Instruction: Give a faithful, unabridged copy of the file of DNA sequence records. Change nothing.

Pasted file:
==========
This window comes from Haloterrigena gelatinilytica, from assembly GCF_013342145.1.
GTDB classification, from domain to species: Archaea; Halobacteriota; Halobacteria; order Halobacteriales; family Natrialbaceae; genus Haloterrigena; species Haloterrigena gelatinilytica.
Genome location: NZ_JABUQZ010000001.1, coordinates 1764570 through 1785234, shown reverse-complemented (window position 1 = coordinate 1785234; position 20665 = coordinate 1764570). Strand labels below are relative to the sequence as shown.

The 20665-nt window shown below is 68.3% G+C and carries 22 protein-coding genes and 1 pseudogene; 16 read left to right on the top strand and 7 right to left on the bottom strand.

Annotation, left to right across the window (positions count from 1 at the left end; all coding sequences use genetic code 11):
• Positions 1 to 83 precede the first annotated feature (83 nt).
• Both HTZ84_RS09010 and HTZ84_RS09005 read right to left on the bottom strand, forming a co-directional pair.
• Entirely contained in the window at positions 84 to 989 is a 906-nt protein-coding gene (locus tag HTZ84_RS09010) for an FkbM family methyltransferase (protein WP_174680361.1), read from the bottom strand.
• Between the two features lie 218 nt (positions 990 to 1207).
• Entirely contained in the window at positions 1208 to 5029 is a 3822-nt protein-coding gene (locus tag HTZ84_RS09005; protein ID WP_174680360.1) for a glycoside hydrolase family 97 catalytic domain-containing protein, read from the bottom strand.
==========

This window comes from Haloterrigena gelatinilytica, from assembly GCF_013342145.1.
GTDB classification, from domain to species: Archaea; Halobacteriota; Halobacteria; order Halobacteriales; family Natrialbaceae; genus Haloterrigena; species Haloterrigena gelatinilytica.
Genome location: NZ_JABUQZ010000001.1, coordinates 1764570 through 1785234, shown reverse-complemented (window position 1 = coordinate 1785234; position 20665 = coordinate 1764570). Strand labels below are relative to the sequence as shown.

The 20665-nt window shown below is 68.3% G+C and carries 22 protein-coding genes and 1 pseudogene; 16 read left to right on the top strand and 7 right to left on the bottom strand.

Annotation, left to right across the window (positions count from 1 at the left end; all coding sequences use genetic code 11):
• Positions 1 to 83 precede the first annotated feature (83 nt).
• Both HTZ84_RS09010 and HTZ84_RS09005 read right to left on the bottom strand, forming a co-directional pair.
• Entirely contained in the window at positions 84 to 989 is a 906-nt protein-coding gene (locus tag HTZ84_RS09010) for an FkbM family methyltransferase (protein WP_174680361.1), read from the bottom strand.
• Between the two features lie 218 nt (positions 990 to 1207).
• Entirely contained in the window at positions 1208 to 5029 is a 3822-nt protein-coding gene (locus tag HTZ84_RS09005; protein ID WP_174680360.1) for a glycoside hydrolase family 97 catalytic domain-containing protein, read from the bottom strand.